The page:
News release

High Liner Foods: A Global Vision

NOTE: The following feature story was written by Steve Warburton for the Nova Scotia "Come to life" initiative. "Come to life" is a public-private sector initiative that markets Nova Scotia as an excellent place in which to live, work, invest, play, and visit.

The High Liner brand of frozen seafood is already a household name across Canada and soon it will be known right across North America.

The Lunenburg-based company is re-branding its Fisher Boy brand, popular in the United States, with the High Liner name. It is just the latest in a long series of strategic changes the company has navigated through its 107-year-old history.

The company began in 1899 with the founding of W.C. Smith & Company, a salt fish operation located in Lunenburg. Once known as National Sea Products, High Liner remains headquartered in the town designated as a United Nations world heritage site. As well as the head office, Lunenburg's High Liner plant is one of the world's most modern and diversified food processing sites.

It seems each year, brings another wave of change or challenges to the fishing industry, but High Liner president Henry Demone is particularly buoyant about the future.

"We think it is fantastic," Demone says. "We know the older people are, and the more money they have, the more seafood they eat."

That means baby boomers in the company's key North American market are moving into their prime seafood eating years. Demone expects the company's past as a fish processor, and its present, as a marketer of superior prepared frozen seafood products, will give it a unique advantage.

High Liner already markets its brands to almost every major retail chain in North America, and to restaurants and institutions throughout Canada and United States.

Almost every kid in Canada is familiar with High Liner, and its famous Captain High Liner ad campaigns, with most having eaten fish sticks from the company's familiar blue package. It has made this Nova Scotia company a very successful brand name.

Innovative and dependable are words often used to describe High Liner. All told, the company currently employs more than 600 people in Canada and the United States. Many staff have been with the company, or in the fish business, for decades. Their dedication and expertise is vital for developing new products and streamlining the systems for High Liner's present offerings.

Demone identifies his people as one of the three strengths that powers High Liner's bottom line. The company's history as a fish harvesting and processing enterprise means its rich fishing past is accustomed to innovation. And finally, Demone says, the company's strong philosophy as a truly consumer- and customer-focused operation brings it all together.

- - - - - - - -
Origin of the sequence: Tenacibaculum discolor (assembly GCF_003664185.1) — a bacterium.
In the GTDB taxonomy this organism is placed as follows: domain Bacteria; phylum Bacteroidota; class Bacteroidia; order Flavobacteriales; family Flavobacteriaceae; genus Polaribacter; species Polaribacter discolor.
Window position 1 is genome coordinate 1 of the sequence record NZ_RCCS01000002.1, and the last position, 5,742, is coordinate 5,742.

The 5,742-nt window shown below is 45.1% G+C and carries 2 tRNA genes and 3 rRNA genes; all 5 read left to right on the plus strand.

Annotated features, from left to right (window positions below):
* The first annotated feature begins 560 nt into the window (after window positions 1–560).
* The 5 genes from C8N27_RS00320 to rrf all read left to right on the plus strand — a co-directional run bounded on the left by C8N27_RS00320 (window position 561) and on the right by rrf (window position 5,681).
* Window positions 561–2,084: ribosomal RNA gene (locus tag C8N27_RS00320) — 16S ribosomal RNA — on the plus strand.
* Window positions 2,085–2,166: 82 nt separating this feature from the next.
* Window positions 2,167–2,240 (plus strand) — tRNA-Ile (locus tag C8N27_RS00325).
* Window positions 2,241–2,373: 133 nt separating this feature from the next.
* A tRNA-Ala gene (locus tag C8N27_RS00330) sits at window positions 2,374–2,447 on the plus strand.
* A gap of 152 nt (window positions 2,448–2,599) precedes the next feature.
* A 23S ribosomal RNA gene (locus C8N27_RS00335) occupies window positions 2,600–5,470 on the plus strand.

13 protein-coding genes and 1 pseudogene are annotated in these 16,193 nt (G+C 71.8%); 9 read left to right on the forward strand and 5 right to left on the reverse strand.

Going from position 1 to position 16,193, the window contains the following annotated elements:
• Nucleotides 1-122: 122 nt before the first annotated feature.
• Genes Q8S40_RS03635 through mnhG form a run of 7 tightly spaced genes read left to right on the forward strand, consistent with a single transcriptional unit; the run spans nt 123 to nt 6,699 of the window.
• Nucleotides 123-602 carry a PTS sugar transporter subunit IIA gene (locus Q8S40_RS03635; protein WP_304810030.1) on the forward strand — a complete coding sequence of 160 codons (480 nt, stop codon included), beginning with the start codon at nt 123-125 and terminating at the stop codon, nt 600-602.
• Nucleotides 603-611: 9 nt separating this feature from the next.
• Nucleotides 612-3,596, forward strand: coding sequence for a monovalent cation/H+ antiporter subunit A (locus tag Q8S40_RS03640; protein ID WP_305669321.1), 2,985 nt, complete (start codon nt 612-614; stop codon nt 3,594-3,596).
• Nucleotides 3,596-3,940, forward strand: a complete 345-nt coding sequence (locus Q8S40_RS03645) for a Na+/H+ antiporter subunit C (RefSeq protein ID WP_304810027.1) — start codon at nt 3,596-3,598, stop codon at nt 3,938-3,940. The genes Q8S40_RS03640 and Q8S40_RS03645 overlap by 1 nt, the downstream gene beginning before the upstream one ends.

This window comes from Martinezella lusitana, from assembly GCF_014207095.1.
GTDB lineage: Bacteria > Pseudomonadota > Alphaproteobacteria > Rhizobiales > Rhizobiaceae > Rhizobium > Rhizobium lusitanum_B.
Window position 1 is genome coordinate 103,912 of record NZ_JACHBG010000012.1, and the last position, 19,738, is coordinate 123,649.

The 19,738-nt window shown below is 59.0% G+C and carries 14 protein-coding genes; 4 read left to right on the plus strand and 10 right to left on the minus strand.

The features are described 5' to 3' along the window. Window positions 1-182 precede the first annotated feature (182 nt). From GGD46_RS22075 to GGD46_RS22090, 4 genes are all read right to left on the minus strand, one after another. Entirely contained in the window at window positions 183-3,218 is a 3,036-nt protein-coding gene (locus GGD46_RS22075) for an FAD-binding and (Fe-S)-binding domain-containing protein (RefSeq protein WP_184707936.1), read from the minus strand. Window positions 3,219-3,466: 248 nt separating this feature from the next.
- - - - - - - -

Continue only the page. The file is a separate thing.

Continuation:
"We get up in the morning trying to figure out new products for our customers," Demone says.

Demone points to new products and species at High Liner to illustrate the point. Whether it is a tilapia, or aquaculture-raised salmon fillet in an onion or garlic sauce, the company is responding to consumer demands and trends.

From a corporate point of view, the company's strengths include a worldwide procurement system based on state-of-the-art, Internet information, expertise in frozen food logistics and strong relationships.

High Liner is also looking to expand its product portfolio and extend its leadership by acquiring complimentary businesses beyond seafood.

While the company's head office location may be off the beaten path for a multi-million dollar organization, the company strategy places its key people where they are needed.

Demone admits attracting students fresh out of university is a challenge for the company, however, but says those looking to put down roots, find Lunenburg very appealing.

The quality of life and the cost of buying a great home is much cheaper than in a major centre like Montreal or Calgary. "It is a very nice place to raise kids. When we try to attract those kinds of people, we are successful," he says.

Demone says the company puts a lot of effort into working with its global suppliers and customers which taps them into important information like consumer trends.

"What you do everyday is what connects you to the broader world," he says.

When Demone talks about the worldwide consumer habits and identifies his markets, one realizes he and his team have a global vision. High Liner has emerging markets in Eastern Europe, where the former Soviet bloc is consuming more and more seafood. He also talks about habits of the Japanese seafood consumer and how that impacts decisions.

"It's a unique market there," he says.

He says the decline of North America fish stocks has forced the company to make some tough decisions to refocus and restructure. He believes when you are faced with strong outside forces, it makes it a lot easier to motivate change.

And, he says, it has all been for the good.

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